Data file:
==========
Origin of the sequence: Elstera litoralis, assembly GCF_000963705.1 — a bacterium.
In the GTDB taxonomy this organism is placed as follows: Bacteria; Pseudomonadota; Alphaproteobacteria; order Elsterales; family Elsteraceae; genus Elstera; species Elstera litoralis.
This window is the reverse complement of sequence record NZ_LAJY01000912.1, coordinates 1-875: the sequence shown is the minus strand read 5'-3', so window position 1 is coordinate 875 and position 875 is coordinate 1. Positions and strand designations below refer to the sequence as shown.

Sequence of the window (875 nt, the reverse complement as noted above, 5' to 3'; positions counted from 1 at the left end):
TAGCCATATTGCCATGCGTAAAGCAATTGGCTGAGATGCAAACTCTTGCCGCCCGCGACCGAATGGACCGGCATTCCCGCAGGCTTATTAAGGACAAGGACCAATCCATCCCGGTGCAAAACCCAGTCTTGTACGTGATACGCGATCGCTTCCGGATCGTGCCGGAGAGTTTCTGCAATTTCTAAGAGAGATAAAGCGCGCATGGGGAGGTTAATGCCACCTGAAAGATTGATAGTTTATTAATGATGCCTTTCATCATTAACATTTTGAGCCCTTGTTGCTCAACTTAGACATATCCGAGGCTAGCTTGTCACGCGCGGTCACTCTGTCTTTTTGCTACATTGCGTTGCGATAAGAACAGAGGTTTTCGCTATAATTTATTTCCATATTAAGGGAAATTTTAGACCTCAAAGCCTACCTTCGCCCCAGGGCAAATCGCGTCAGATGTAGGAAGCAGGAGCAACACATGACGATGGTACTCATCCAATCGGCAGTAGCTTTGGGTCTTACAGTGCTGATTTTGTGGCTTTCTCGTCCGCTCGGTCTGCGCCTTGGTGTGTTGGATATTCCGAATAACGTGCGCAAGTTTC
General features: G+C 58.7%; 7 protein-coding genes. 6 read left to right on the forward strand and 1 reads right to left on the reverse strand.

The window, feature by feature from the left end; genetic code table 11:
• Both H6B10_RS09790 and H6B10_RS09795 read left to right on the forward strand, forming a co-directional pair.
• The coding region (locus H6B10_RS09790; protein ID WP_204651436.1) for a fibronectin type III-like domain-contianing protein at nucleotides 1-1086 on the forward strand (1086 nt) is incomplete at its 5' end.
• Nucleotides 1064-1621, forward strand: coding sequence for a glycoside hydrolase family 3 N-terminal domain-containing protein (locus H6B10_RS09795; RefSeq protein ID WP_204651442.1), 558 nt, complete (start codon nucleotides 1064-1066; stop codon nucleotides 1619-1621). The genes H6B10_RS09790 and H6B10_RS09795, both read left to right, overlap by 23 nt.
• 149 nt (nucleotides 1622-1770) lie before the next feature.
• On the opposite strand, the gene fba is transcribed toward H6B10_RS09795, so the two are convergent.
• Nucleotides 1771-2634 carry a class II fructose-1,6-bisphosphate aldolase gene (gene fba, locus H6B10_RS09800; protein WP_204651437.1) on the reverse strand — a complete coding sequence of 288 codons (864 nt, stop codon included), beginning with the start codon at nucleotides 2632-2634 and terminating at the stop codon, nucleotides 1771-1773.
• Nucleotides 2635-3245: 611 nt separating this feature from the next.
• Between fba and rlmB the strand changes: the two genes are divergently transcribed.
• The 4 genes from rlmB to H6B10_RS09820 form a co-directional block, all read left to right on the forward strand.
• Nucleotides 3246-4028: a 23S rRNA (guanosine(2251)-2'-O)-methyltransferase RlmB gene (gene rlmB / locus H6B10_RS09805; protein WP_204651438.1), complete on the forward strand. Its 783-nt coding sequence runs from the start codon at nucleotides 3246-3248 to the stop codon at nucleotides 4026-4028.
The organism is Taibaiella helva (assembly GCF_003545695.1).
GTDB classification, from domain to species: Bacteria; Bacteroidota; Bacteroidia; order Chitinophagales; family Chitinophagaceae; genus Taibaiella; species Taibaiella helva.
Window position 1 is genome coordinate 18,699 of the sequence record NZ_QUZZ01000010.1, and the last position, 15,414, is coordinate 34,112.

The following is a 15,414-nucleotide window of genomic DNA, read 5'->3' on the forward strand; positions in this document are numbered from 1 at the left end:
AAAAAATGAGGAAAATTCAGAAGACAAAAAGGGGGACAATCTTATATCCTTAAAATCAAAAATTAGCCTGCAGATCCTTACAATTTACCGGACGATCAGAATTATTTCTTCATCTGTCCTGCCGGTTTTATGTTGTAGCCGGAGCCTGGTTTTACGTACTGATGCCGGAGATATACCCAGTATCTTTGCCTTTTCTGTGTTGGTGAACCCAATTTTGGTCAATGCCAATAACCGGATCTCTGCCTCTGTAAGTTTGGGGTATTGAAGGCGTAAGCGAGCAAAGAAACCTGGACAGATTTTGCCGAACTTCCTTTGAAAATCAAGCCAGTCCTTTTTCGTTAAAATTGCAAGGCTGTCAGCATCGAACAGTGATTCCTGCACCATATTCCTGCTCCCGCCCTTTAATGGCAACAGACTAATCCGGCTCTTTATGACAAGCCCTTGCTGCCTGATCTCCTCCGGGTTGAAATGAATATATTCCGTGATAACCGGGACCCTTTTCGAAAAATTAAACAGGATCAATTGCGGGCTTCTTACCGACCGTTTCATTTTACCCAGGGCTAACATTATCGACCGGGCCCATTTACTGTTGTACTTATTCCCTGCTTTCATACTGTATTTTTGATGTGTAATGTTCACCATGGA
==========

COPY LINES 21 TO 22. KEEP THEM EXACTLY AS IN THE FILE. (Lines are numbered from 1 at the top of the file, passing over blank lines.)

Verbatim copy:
The following is a 15,414-nucleotide window of genomic DNA, read 5'->3' on the forward strand; positions in this document are numbered from 1 at the left end:
AAAAAATGAGGAAAATTCAGAAGACAAAAAGGGGGACAATCTTATATCCTTAAAATCAAAAATTAGCCTGCAGATCCTTACAATTTACCGGACGATCAGAATTATTTCTTCATCTGTCCTGCCGGTTTTATGTTGTAGCCGGAGCCTGGTTTTACGTACTGATGCCGGAGATATACCCAGTATCTTTGCCTTTTCTGTGTTGGTGAACCCAATTTTGGTCAATGCCAATAACCGGATCTCTGCCTCTGTAAGTTTGGGGTATTGAAGGCGTAAGCGAGCAAAGAAACCTGGACAGATTTTGCCGAACTTCCTTTGAAAATCAAGCCAGTCCTTTTTCGTTAAAATTGCAAGGCTGTCAGCATCGAACAGTGATTCCTGCACCATATTCCTGCTCCCGCCCTTTAATGGCAACAGACTAATCCGGCTCTTTATGACAAGCCCTTGCTGCCTGATCTCCTCCGGGTTGAAATGAATATATTCCGTGATAACCGGGACCCTTTTCGAAAAATTAAACAGGATCAATTGCGGGCTTCTTACCGACCGTTTCATTTTACCCAGGGCTAACATTATCGACCGGGCCCATTTACTGTTGTACTTATTCCCTGCTTTCATACTGTATTTTTGATGTGTAATGTTCACCATGGA